The rosy boa is a wonderful pet. It’s a small, hardy feeder that’s easy to breed, and rosy boas are normally very docile and handled well. This species thrives as a beginner pet with the right snake supplies and a focus on reptile conservation and wellbeing.
When it comes to keeping rosy boas as pets, simple cages perform wonders. Most significantly, every cage must be escape proof; if a rosy boa sees even the tiniest opening in its enclosure, it will most likely escape. There are several (better) escape-proof cages on the market, and it’s a good idea to get one. As a suggestion, have an enclosure with a non-abrasive top, such as filtering.
Otherwise, due to rostral abrasion, the snake could need medical attention. Rosy boas are known for rubbing their snouts on cage surfaces in an attempt to avoid their confinement.
Hatchling rosy boas may be kept in deli cups or other small containers of equivalent scale. It’s important to provide enough airflow, which you can easily accomplish by punching tiny holes in the cup’s side or lid. Your rosy boa’s enclosure can expand as well. Shoebox-sized enclosures are ideal for medium-sized rosy boas. Make sure to keep adults in 10-gallon reptile terrariums. These enclosures are easy to clean and are great for setting up thermal regimes that are beneficial to the captive rosy boa.
Placing heat tape under one side of the cage is the simplest way to do this. A good pulse-proportional thermostat is needed to keep the heat tape at a steady temperature. Pulse-proportional thermostats keep the cage bottom at a steady temperature (plus or minus 1 degree Fahrenheit), protecting it from overheating.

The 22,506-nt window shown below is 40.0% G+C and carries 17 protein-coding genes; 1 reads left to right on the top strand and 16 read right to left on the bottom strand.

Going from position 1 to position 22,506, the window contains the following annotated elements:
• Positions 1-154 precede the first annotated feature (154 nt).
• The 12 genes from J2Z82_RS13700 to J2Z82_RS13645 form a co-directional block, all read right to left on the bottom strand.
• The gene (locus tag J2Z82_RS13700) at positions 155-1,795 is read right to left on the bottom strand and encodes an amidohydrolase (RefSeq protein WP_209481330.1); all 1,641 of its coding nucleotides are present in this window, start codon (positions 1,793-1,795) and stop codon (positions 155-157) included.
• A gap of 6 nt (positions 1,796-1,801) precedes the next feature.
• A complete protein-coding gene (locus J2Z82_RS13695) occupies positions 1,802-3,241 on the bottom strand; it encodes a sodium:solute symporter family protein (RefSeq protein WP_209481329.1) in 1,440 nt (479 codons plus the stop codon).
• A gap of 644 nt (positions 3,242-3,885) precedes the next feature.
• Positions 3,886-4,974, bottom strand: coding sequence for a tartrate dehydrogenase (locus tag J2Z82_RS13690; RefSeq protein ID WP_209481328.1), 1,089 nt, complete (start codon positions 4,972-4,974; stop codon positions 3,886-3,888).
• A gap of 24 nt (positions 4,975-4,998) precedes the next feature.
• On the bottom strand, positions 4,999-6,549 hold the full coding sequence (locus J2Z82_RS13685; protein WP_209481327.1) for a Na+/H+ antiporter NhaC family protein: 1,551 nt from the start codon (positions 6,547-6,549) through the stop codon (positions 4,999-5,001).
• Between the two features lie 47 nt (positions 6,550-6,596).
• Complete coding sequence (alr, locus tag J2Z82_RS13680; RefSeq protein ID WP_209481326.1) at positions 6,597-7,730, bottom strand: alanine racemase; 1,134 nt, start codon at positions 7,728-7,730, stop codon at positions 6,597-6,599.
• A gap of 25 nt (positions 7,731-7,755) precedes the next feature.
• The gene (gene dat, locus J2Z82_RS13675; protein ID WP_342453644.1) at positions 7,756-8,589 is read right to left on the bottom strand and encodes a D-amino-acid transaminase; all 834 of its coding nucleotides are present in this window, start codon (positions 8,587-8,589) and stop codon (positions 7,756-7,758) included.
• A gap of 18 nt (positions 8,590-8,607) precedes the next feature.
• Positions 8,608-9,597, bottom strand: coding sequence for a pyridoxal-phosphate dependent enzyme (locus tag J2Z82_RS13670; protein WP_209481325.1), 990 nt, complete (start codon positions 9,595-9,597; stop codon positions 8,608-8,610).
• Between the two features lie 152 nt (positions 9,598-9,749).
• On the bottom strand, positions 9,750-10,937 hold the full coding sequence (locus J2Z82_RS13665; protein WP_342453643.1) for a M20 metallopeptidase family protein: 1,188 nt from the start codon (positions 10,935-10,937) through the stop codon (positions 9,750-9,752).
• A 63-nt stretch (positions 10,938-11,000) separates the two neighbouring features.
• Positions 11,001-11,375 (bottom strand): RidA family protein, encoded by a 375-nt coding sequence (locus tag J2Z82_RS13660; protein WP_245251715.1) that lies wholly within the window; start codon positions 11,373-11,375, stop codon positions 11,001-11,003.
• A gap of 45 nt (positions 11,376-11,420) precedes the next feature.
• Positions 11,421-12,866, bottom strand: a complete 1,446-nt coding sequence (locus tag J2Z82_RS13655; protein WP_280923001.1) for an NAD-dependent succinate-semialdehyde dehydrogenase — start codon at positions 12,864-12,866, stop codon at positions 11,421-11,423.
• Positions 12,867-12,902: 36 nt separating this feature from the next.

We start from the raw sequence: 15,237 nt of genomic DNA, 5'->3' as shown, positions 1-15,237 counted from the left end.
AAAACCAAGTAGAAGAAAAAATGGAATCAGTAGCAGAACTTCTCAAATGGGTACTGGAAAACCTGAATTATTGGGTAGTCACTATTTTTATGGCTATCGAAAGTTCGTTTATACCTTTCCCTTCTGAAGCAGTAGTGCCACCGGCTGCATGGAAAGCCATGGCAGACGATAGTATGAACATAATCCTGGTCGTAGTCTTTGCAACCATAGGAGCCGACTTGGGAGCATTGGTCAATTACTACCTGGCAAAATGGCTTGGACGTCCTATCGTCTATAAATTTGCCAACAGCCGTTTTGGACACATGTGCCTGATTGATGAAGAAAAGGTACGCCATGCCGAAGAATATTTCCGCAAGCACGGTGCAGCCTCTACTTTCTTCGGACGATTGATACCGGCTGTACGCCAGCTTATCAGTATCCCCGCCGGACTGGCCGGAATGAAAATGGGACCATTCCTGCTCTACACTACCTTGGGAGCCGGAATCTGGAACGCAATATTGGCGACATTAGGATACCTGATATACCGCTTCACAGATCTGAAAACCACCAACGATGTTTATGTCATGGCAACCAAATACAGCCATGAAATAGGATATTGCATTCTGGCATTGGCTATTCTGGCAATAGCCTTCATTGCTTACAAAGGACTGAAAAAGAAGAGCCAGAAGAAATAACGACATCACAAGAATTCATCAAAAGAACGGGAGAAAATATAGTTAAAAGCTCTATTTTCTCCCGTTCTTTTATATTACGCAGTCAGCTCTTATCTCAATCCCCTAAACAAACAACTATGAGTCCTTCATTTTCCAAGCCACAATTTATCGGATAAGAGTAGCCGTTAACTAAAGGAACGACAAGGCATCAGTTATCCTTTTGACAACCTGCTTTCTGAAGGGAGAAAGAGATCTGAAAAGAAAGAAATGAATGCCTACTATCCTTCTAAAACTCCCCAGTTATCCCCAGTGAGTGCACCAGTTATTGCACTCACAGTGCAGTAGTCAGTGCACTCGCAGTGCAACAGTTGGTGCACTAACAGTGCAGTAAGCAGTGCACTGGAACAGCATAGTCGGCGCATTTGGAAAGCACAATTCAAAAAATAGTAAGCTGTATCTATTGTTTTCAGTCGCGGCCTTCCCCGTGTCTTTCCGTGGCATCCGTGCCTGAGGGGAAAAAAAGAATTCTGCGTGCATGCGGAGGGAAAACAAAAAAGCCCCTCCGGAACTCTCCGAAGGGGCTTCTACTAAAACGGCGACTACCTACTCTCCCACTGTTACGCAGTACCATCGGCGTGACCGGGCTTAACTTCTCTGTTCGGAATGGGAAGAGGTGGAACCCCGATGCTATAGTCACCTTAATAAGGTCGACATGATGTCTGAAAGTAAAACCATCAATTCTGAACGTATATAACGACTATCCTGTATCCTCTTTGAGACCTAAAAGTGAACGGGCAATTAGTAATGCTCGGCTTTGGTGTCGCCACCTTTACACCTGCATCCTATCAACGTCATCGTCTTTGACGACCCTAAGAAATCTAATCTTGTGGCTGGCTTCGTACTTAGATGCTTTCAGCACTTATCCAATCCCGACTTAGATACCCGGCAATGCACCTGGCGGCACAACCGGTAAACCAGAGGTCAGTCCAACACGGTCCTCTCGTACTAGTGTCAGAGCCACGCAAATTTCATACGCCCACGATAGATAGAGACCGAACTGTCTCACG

A temperature gradient of 65 degrees at the cool end to 90 degrees at the warm end of the enclosure is a decent place to start. If your rosy boa is continually jumping around the cage, adjust the selection.
Snake lighting isn’t needed for rosy boas unless you choose to use it to help you see your pet.
Provide a humidity retreat, which uses a sealed jar with an entry hole lined with damp sphagnum moss or paper towels to provide moisture in a similar way (a water dish is still provided outside the retreat).
Make sure you have a good enough dish for your snake to soak in. During sheds, soaking is particularly necessary. Some owners choose to have a covered dish with a hole in the lid to provide protection for the snake and allow it to soak for longer if needed.
Snake beddings such as newspaper, paper towels, and wood shavings may be used as rosy boa substrate. A substrate depth of 1 to 2 inches makes for quick upkeep and allows the snake to burrow, adding to its sense of protection. Spot clean at least twice a week, and adjust the whole substrate six to seven times a year with reptile cleaning materials.
A gallon of water mixed with a few tablespoons of soap and a few tablespoons of bleach makes an excellent cleaning solution.
Rosy Boas are sluggish snakes who only emerge from their rock crevices on special occasions. They reach three feet in length and need little maintenance, making them ideal for beginners. Rosy Boas are shy snakes who seldom leave their burrows in the wild. As a result, much of their irrational action is understudied.
Most owners stated that they don’t bite. Instead if they feel threatened they release a foul smelling liquid from their vent or ball up and hide their heads.
Adults are docile, well-tolerated, and seldom bite. It’s possible the young Rosy Boas are afraid of humans and being treated. Allow at least two weeks for them to adapt to their new environment before treating them. Working with your Boa to socialize them because they love handling is a good idea. Keeping the snake for 10 to 15 minutes per day for two weeks will do this.
Respiratory infections and scale rot are typically caused by poor substrates, incorrect humidity, or low enclosure temperatures. This allows for bacterial growth and is easily prevented with correct husbandry.
Internal parasites are typically diagnosed with a fecal exam by a vet. Some snakes may stop eating due to parasite overload. External parasites (e.g. mites) are often treated with increased cage cleaning and anti-mite products.